This article is for versions of Angular 2, Angular 4 and later.

Accessibility (a11y) is often an overlooked aspect of building web applications, especially JavaScript Single Page Apps. Things like forms, routing and event handling are often easy to get wrong in a JavaScript framework. In this post we will cover some general best practices for accessibility for your web app as well as more specific topics for Angular apps. This post will be updated over time as Angular a11y features improve or change. For this article we will use the Angular Pokedex app as a example use case.


The most common offender to a11y in Angular apps that I have seen are how click events are used. With Angular’s template binding syntax its very easy to create click events on practically anything we want.

<!-- Incorrect -->
<div (click)="save()" class="btn">

<!-- Correct -->
<button (click)="save()" class="btn">

To keep our application accessible we want to always use the button element for (click) events. This helps in a few different ways. First buttons are easily focusable. Using just the keyboard we can tab to a button element. This help users with any motor disabilities. Using a button as well by default provides a focus style that outlines the button currently focused. This functionality allows it easy to navigate and tab the active button.

Angular a11y focused button

Links (anchor tags) in Angular follow similar rules to buttons when it comes to a11y. With links we want to ensure we don’t remove focus styles. This allows navigation easy to use with keyboards.

Angular a11y focused link

Links should not be used for button click events. If you need a button to look like a link style it with CSS. Links should primarily be used for linking between navigation views.

<!-- Incorrect -->
<div (click)="navigateToAbout()" class="btn">

<!-- Correct -->
<a routerLink="about" class="btn">

Using links for navigation provides a few benefits. Links provides context to SEO search engines and a11y tools. With links this makes it clear that the interaction will cause a navigation to elsewhere in our app. Using links for navigation allows our app to be easily shared and bookmarkable.


In Angular the form system is quite robust and feature rich but there are some best a11y practices to keep in mind when constructing our forms. Most Angular forms follow the same rules for any accessible HTML form.

First recommendation is use HTML form tag. Using a form tag makes it clear to the user that this is a input form to gather data. This also makes it easier for keyboard tabing and navigation. When a HTML form is created it allows saving the form to be triggered by not just a submit button but also using the enter key by default. Using Angular’s Reactive Forms this is fairly easy to do.

<form [formGroup]="searchForm" (ngSubmit)="search()">
  <label for="search">Search</label>
  <input type="text" id="search" placeholder="Search" formControlName="search" />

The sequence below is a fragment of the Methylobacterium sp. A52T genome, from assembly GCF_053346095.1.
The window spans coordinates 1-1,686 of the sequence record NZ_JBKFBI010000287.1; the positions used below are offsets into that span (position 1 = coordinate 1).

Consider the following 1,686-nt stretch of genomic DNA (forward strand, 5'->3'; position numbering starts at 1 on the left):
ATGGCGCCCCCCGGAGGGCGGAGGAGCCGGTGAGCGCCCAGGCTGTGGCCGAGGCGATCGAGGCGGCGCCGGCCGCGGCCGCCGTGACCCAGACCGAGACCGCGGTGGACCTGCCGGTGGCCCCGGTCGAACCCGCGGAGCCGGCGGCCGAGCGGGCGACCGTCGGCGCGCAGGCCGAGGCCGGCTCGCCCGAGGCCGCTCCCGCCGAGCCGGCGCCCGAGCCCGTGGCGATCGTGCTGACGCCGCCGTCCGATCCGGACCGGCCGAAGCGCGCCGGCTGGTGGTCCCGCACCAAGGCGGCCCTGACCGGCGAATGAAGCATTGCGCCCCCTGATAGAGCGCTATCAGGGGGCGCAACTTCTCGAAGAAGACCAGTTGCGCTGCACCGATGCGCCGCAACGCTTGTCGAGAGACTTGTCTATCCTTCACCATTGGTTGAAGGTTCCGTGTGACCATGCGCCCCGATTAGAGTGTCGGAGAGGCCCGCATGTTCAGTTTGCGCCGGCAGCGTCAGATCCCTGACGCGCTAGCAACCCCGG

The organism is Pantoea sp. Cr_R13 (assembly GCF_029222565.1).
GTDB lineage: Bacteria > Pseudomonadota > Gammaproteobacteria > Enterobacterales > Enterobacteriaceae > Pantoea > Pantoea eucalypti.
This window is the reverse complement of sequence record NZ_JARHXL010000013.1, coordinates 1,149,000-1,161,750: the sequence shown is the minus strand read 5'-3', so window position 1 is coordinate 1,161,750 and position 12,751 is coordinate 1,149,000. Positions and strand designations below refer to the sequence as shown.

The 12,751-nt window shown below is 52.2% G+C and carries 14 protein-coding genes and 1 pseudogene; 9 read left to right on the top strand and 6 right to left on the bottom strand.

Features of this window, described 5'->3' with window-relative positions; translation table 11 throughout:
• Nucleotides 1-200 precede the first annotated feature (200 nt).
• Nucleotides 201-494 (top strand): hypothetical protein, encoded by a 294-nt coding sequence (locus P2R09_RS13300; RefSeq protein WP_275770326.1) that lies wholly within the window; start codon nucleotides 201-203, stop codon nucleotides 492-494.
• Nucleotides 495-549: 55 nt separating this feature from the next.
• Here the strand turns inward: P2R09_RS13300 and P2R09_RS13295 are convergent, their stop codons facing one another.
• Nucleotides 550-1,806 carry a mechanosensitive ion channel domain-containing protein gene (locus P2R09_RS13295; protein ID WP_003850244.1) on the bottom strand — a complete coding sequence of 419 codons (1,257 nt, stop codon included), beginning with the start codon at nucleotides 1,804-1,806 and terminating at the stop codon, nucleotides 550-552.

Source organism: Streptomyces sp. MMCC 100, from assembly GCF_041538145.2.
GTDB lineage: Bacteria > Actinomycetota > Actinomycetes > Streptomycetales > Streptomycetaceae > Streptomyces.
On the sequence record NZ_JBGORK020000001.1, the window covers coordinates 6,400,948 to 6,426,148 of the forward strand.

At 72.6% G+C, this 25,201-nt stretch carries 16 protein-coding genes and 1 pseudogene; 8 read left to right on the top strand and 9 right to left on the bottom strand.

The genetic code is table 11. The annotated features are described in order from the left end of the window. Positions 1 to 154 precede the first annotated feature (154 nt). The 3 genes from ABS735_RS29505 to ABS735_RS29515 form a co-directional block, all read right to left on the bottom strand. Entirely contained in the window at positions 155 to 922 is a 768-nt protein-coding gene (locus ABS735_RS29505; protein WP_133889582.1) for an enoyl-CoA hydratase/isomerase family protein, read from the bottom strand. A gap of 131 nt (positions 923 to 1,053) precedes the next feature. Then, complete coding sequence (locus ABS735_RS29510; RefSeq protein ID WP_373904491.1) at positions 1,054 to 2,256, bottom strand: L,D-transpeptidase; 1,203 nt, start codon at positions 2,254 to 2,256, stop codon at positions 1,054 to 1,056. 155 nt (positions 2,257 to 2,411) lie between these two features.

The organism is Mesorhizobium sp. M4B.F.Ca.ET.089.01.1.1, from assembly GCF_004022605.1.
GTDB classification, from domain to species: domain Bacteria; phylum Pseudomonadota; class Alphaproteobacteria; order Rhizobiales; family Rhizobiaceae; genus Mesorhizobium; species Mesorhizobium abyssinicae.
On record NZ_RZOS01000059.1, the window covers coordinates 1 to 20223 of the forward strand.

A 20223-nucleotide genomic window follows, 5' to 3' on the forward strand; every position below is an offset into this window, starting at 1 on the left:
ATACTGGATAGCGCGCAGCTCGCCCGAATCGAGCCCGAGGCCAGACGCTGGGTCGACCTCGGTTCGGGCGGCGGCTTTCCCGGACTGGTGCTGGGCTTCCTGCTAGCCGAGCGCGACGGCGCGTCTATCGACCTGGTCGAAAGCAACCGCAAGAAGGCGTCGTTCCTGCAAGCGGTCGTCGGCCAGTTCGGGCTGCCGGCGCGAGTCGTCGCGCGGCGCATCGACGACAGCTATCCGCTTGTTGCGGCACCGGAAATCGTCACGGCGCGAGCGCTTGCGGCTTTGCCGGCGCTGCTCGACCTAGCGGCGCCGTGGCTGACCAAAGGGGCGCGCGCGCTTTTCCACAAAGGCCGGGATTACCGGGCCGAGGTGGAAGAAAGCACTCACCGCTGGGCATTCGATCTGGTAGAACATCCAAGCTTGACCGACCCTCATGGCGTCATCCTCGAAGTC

When creating inputs always have an associated label to describe what the input is for. You can do this with the label element tag. If you don’t want a separate label use the the aria-label in combination with placeholder. Inputs also have focus styles just like buttons and link. Make sure to leave the defaults on or if its a custom input make sure to add focus styles back to the input.

Angular a11y focused input

ARIA Attributes

With certain cases in Angular we may want to make a custom component but also want to ensure it is accessible as well. We can add special ARIA (Assistive Rich Internet Applications) attributes to mark our templates in a way that explicitly describes what our component is doing making it more accessible.

In the Angular Pokedex app we have a custom menu nav component that opens and closes as a slide out overlay. In our app we want to use ARIA attributes to explicitly describe when the menu is visible. This helps screen readers understand when dynamic content has entered into view. There are many ARIA attributes with different forms of functionality but for our example we will be using aria-hidden.

<nav class="nav" (click)="navOpen = !navOpen" [attr.aria-hidden]="!navOpen">
  <a routerLink="/pokemon" class="nav__link" [attr.tabindex]="navOpen ? 0 : -1">
  <a routerLink="/about" class="nav__link" [attr.tabindex]="navOpen ? 0 : -1">

With Angular’s property binding syntax we can easily bind to the attributes of our navigation allowing us to set the aria hidden property with [attr.aria-hidden]="!navOpen". Now when we toggle our nav the Aria attribute is explicitly set to describe when the navigation is visible or not on the view. Find out more about ARIA here.


There are still many more topics on accessibility such as color contrast and a11y test tools. This just scratched the surface of where Angular and Accessibility meet. To find more resources on a11y check out the fantastic A11Y Project.